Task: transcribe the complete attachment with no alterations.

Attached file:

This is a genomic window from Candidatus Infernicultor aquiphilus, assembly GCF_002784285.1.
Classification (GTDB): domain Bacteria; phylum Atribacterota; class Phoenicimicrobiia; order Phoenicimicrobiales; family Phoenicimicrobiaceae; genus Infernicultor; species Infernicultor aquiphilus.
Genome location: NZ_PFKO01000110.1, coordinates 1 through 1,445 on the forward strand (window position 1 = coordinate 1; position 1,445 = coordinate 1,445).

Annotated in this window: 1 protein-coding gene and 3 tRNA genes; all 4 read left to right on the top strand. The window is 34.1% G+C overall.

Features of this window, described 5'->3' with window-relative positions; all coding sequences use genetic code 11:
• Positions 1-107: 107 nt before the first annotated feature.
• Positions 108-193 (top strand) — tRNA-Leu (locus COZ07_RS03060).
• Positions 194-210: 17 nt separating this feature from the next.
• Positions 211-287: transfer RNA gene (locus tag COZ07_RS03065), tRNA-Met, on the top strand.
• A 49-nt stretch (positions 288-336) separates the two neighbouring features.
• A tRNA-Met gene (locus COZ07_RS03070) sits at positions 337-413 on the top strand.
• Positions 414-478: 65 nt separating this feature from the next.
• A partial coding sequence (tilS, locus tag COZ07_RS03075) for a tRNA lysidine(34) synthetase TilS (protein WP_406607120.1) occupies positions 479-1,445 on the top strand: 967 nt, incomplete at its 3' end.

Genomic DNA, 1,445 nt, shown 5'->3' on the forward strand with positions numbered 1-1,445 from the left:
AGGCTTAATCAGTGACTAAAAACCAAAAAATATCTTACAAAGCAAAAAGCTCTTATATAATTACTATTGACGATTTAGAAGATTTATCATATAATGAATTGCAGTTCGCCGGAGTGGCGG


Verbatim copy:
This is a genomic window from Candidatus Infernicultor aquiphilus, assembly GCF_002784285.1.
Classification (GTDB): domain Bacteria; phylum Atribacterota; class Phoenicimicrobiia; order Phoenicimicrobiales; family Phoenicimicrobiaceae; genus Infernicultor; species Infernicultor aquiphilus.
Genome location: NZ_PFKO01000110.1, coordinates 1 through 1,445 on the forward strand (window position 1 = coordinate 1; position 1,445 = coordinate 1,445).

Annotated in this window: 1 protein-coding gene and 3 tRNA genes; all 4 read left to right on the top strand. The window is 34.1% G+C overall.

Features of this window, described 5'->3' with window-relative positions; all coding sequences use genetic code 11:
• Positions 1-107: 107 nt before the first annotated feature.
• Positions 108-193 (top strand) — tRNA-Leu (locus COZ07_RS03060).
• Positions 194-210: 17 nt separating this feature from the next.
• Positions 211-287: transfer RNA gene (locus tag COZ07_RS03065), tRNA-Met, on the top strand.
• A 49-nt stretch (positions 288-336) separates the two neighbouring features.
• A tRNA-Met gene (locus COZ07_RS03070) sits at positions 337-413 on the top strand.
• Positions 414-478: 65 nt separating this feature from the next.
• A partial coding sequence (tilS, locus tag COZ07_RS03075) for a tRNA lysidine(34) synthetase TilS (protein WP_406607120.1) occupies positions 479-1,445 on the top strand: 967 nt, incomplete at its 3' end.

Genomic DNA, 1,445 nt, shown 5'->3' on the forward strand with positions numbered 1-1,445 from the left:
AGGCTTAATCAGTGACTAAAAACCAAAAAATATCTTACAAAGCAAAAAGCTCTTATATAATTACTATTGACGATTTAGAAGATTTATCATATAATGAATTGCAGTTCGCCGGAGTGGCGG